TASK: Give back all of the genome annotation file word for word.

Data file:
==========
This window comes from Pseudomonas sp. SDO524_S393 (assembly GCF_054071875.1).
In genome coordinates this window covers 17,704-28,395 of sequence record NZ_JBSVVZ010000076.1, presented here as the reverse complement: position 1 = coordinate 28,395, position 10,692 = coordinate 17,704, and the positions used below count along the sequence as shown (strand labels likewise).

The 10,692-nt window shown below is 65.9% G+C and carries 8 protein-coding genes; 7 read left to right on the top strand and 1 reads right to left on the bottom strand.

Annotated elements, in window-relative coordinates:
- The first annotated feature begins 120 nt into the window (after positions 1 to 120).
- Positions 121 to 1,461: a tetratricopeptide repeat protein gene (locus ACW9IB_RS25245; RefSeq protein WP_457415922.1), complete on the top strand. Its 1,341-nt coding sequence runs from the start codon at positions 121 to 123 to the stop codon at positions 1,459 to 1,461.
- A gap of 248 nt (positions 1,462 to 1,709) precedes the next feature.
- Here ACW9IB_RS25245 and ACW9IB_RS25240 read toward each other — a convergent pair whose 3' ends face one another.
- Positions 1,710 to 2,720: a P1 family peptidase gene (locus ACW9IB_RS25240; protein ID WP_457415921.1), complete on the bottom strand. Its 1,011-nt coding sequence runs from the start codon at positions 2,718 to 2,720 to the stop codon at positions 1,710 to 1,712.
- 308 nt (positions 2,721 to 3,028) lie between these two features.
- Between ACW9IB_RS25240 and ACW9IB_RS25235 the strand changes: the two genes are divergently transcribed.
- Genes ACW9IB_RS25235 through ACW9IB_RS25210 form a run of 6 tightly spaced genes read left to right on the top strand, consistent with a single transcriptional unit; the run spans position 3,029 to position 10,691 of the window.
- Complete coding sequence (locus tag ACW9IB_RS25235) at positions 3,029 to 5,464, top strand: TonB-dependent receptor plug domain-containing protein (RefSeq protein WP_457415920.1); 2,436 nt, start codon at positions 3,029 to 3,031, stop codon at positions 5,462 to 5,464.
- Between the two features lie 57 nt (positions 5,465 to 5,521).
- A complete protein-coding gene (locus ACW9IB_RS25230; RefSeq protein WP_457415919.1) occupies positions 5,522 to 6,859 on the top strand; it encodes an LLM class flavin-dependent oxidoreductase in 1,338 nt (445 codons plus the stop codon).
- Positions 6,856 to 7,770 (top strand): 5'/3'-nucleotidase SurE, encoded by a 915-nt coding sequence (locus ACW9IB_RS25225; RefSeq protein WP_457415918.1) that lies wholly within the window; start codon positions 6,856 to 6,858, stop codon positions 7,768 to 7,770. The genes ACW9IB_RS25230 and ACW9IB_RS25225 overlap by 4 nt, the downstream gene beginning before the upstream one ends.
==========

This window comes from Pseudomonas sp. SDO524_S393 (assembly GCF_054071875.1).
In genome coordinates this window covers 17,704-28,395 of sequence record NZ_JBSVVZ010000076.1, presented here as the reverse complement: position 1 = coordinate 28,395, position 10,692 = coordinate 17,704, and the positions used below count along the sequence as shown (strand labels likewise).

The 10,692-nt window shown below is 65.9% G+C and carries 8 protein-coding genes; 7 read left to right on the top strand and 1 reads right to left on the bottom strand.

Annotated elements, in window-relative coordinates:
- The first annotated feature begins 120 nt into the window (after positions 1 to 120).
- Positions 121 to 1,461: a tetratricopeptide repeat protein gene (locus ACW9IB_RS25245; RefSeq protein WP_457415922.1), complete on the top strand. Its 1,341-nt coding sequence runs from the start codon at positions 121 to 123 to the stop codon at positions 1,459 to 1,461.
- A gap of 248 nt (positions 1,462 to 1,709) precedes the next feature.
- Here ACW9IB_RS25245 and ACW9IB_RS25240 read toward each other — a convergent pair whose 3' ends face one another.
- Positions 1,710 to 2,720: a P1 family peptidase gene (locus ACW9IB_RS25240; protein ID WP_457415921.1), complete on the bottom strand. Its 1,011-nt coding sequence runs from the start codon at positions 2,718 to 2,720 to the stop codon at positions 1,710 to 1,712.
- 308 nt (positions 2,721 to 3,028) lie between these two features.
- Between ACW9IB_RS25240 and ACW9IB_RS25235 the strand changes: the two genes are divergently transcribed.
- Genes ACW9IB_RS25235 through ACW9IB_RS25210 form a run of 6 tightly spaced genes read left to right on the top strand, consistent with a single transcriptional unit; the run spans position 3,029 to position 10,691 of the window.
- Complete coding sequence (locus tag ACW9IB_RS25235) at positions 3,029 to 5,464, top strand: TonB-dependent receptor plug domain-containing protein (RefSeq protein WP_457415920.1); 2,436 nt, start codon at positions 3,029 to 3,031, stop codon at positions 5,462 to 5,464.
- Between the two features lie 57 nt (positions 5,465 to 5,521).
- A complete protein-coding gene (locus ACW9IB_RS25230; RefSeq protein WP_457415919.1) occupies positions 5,522 to 6,859 on the top strand; it encodes an LLM class flavin-dependent oxidoreductase in 1,338 nt (445 codons plus the stop codon).
- Positions 6,856 to 7,770 (top strand): 5'/3'-nucleotidase SurE, encoded by a 915-nt coding sequence (locus ACW9IB_RS25225; RefSeq protein WP_457415918.1) that lies wholly within the window; start codon positions 6,856 to 6,858, stop codon positions 7,768 to 7,770. The genes ACW9IB_RS25230 and ACW9IB_RS25225 overlap by 4 nt, the downstream gene beginning before the upstream one ends.